Characters Have Personalities Too

Character development is vital when writing a strong story. Weak characters make for weak stories.
                                                             -Beem Weeks


That is they should have personalities if they are in a book or a movie. We expect a lot from characters now a days. There was a time when characters could be much less rounded and still be a character. This is where we get our valiant hero, an ENFJ; our beautiful damsel-in-distress, an ISFP; and our dastardly villain, an INTJ.

Now, I am sure that the words that I just wrote in that last sentence were perfectly comprehensible, but what about the strange series of letters following some of the words?

That is the strange language of Myers-Briggs Personality Types. There are eight different letters that can be put together into sixteen different personalities.

First comes an I or an E. The I stands for Introvert which basically means that you get your energy from being by yourself. The E stands for Extrovert and that means that you get your energy from being with people.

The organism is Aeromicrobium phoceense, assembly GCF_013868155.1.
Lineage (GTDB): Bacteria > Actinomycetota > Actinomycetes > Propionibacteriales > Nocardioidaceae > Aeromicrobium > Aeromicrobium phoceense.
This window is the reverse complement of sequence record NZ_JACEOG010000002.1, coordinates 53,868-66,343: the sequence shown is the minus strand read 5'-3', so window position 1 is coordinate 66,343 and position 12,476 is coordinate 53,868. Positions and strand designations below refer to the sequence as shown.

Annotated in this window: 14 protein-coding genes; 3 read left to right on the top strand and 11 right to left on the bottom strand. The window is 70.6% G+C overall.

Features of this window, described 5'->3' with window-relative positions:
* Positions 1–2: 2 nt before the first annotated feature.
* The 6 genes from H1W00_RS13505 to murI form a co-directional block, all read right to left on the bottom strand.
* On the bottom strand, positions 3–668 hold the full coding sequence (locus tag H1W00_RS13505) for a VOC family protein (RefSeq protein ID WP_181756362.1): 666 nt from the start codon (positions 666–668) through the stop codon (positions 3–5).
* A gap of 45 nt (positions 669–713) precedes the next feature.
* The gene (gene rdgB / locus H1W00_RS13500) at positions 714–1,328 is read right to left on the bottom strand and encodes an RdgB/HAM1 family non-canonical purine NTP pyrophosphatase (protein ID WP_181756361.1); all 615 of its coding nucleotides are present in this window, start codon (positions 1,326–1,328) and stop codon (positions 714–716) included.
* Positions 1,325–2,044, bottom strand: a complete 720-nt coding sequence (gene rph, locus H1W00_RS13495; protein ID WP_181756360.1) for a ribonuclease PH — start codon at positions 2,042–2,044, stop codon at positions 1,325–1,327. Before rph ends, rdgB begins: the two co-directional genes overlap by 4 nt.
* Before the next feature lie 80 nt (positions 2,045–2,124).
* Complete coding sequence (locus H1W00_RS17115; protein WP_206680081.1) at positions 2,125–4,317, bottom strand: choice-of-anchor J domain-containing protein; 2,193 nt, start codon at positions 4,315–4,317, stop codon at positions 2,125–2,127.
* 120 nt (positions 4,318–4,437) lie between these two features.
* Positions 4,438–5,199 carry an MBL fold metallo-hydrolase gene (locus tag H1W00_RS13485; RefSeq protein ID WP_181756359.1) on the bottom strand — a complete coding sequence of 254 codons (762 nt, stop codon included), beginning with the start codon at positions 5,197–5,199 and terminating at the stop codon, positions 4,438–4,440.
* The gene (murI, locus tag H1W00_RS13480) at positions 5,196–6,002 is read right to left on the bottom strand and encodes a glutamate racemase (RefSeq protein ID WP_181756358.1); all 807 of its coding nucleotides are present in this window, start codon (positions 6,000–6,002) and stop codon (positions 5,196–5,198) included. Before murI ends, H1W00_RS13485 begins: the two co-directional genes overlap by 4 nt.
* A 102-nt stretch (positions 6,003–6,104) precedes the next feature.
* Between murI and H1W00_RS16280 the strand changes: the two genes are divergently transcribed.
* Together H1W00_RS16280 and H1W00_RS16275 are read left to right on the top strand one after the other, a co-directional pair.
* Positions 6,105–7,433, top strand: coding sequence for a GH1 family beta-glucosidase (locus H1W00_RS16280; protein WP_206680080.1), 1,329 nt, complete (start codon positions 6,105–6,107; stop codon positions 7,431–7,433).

Then comes an S or an N. The S stands for Sensing which means that you pay attention to the little details. The N stands for iNtuitive that means that you focus on the big picture.

Second to last, comes an F or a T. The F stands for Feeling and means that you tend to let your heart lead in your decisions. The T stands for Thinking which means that you tend to let your brain lead in making decisions.

Lastly, comes a J or a P. The J stands for Judging which means that you like to plan ahead. The P stands for Perceiving that means that you tend to be more spontaneous in your decisions.

Now, of course, this is not scientific, but it is a good way to learn more about yourself and your characters. 

Yes, characters.

This tests does not only work for people it also works for literary characters. In fact, it is an amazing way to develop a character, and one that I use regularly. Knowing a character’s Myers-Briggs Personality type is a helpful resource in making a character.

And not only your characters can be typed using this, but the characters of other books. It is always fun to know what characters share your and your family’s Myers-Briggs Personality type.

If you would like to find out more about Myers-Briggs Personality types this is a good place to start. Also if you are interested in finding out what your own Myers-Briggs Personality type this is a good test.

I plan on posting on each of the Myers-Briggs Personality types in the next few weeks. 

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